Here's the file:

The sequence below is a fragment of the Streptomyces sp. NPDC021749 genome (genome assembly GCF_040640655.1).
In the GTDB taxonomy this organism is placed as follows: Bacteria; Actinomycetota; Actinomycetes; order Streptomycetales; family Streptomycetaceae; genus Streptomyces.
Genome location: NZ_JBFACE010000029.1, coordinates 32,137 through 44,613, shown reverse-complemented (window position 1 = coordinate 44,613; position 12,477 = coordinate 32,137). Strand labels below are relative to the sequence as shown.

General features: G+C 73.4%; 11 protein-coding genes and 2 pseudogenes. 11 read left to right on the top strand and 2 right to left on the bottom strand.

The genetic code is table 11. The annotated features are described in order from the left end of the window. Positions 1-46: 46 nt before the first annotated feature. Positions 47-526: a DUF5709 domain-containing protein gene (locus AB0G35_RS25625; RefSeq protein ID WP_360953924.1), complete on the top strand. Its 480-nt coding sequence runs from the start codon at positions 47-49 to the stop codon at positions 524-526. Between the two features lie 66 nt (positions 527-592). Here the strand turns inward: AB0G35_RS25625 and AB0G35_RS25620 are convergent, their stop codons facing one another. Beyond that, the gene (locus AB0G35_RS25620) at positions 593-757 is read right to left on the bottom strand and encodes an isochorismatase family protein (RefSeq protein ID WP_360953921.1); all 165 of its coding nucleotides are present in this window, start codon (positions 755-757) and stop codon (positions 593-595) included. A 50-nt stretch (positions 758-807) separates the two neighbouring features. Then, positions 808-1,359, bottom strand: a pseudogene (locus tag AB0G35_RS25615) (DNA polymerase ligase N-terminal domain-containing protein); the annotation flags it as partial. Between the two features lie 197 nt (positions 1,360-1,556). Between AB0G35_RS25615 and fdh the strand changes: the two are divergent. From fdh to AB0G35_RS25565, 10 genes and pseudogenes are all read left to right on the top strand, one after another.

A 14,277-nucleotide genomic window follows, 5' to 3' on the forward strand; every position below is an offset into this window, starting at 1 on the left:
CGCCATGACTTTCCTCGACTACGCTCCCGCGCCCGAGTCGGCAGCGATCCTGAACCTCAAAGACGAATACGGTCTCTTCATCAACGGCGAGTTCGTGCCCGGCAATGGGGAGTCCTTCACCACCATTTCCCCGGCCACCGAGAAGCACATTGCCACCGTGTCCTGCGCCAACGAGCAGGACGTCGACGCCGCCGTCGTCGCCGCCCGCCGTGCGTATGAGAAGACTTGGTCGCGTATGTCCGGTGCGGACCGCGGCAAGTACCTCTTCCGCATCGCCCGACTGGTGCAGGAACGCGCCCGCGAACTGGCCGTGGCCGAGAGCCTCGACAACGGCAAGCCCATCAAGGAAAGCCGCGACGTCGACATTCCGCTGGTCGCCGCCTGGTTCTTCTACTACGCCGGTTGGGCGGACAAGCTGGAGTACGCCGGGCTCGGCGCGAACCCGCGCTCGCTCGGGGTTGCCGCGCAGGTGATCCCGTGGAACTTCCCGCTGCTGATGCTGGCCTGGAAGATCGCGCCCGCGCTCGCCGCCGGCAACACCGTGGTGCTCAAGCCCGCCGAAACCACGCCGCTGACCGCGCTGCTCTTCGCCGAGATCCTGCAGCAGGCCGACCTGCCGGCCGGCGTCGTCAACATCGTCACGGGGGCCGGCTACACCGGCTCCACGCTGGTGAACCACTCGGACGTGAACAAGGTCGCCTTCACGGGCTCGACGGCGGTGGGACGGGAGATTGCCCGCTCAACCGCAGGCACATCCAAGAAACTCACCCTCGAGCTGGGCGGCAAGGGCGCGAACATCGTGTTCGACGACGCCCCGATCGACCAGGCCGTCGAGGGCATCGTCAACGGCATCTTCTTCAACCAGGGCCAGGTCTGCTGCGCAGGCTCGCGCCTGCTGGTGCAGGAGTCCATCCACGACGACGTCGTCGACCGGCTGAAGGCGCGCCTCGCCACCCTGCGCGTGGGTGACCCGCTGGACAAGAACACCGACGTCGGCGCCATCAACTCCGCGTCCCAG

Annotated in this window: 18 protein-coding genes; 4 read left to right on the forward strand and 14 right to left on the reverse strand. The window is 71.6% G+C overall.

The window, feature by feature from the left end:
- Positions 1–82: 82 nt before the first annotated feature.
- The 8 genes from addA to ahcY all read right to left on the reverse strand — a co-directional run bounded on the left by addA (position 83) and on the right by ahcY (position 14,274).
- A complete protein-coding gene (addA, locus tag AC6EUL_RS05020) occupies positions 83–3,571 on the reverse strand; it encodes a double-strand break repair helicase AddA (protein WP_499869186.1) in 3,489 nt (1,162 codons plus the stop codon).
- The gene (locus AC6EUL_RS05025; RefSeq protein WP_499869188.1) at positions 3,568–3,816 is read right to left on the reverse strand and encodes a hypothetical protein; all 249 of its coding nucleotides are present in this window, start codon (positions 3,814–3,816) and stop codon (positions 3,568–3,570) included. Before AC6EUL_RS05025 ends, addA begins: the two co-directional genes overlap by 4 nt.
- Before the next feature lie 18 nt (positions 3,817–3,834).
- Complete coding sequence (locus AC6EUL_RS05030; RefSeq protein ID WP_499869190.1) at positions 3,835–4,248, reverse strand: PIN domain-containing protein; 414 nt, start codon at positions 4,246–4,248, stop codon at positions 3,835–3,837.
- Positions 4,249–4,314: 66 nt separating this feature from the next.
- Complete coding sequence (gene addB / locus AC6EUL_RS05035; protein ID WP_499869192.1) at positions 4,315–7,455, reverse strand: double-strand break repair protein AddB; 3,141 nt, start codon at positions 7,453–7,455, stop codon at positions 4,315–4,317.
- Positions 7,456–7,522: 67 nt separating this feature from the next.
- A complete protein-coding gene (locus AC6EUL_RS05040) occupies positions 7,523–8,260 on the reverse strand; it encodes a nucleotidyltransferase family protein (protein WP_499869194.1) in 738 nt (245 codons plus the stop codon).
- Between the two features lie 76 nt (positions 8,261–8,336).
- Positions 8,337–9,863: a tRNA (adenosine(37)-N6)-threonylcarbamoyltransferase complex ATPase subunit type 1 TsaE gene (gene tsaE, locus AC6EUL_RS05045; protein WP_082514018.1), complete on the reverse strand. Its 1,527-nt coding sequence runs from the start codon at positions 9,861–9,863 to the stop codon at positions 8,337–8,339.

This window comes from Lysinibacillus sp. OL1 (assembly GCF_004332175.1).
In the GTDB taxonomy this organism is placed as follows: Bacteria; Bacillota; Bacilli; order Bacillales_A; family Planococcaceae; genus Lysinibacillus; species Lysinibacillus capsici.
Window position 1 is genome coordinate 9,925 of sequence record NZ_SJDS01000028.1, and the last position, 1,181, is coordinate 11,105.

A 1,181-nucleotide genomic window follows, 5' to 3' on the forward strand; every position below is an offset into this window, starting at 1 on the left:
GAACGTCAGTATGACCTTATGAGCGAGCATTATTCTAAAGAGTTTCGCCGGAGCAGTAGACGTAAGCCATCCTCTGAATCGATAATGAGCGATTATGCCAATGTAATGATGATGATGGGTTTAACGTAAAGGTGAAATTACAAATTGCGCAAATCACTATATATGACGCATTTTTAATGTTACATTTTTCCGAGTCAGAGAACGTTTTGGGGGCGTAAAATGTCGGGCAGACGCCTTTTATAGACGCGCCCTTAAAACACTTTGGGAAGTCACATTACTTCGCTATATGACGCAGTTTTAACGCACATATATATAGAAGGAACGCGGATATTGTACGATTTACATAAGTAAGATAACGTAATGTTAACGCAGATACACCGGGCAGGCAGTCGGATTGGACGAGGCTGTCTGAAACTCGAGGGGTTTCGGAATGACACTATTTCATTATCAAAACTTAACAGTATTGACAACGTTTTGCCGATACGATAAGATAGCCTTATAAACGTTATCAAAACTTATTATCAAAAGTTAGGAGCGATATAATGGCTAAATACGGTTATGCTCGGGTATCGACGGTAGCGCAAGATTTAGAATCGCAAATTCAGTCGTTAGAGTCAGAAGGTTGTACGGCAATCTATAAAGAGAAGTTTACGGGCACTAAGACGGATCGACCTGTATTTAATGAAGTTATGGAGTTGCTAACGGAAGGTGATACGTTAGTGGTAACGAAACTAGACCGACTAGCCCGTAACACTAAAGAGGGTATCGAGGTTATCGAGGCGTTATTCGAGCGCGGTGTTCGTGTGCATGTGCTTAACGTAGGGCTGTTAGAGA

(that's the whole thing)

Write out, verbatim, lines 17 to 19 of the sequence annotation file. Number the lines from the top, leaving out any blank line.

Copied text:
- Complete coding sequence (gene addB / locus AC6EUL_RS05035; protein ID WP_499869192.1) at positions 4,315–7,455, reverse strand: double-strand break repair protein AddB; 3,141 nt, start codon at positions 7,453–7,455, stop codon at positions 4,315–4,317.
- Positions 7,456–7,522: 67 nt separating this feature from the next.
- A complete protein-coding gene (locus AC6EUL_RS05040) occupies positions 7,523–8,260 on the reverse strand; it encodes a nucleotidyltransferase family protein (protein WP_499869194.1) in 738 nt (245 codons plus the stop codon).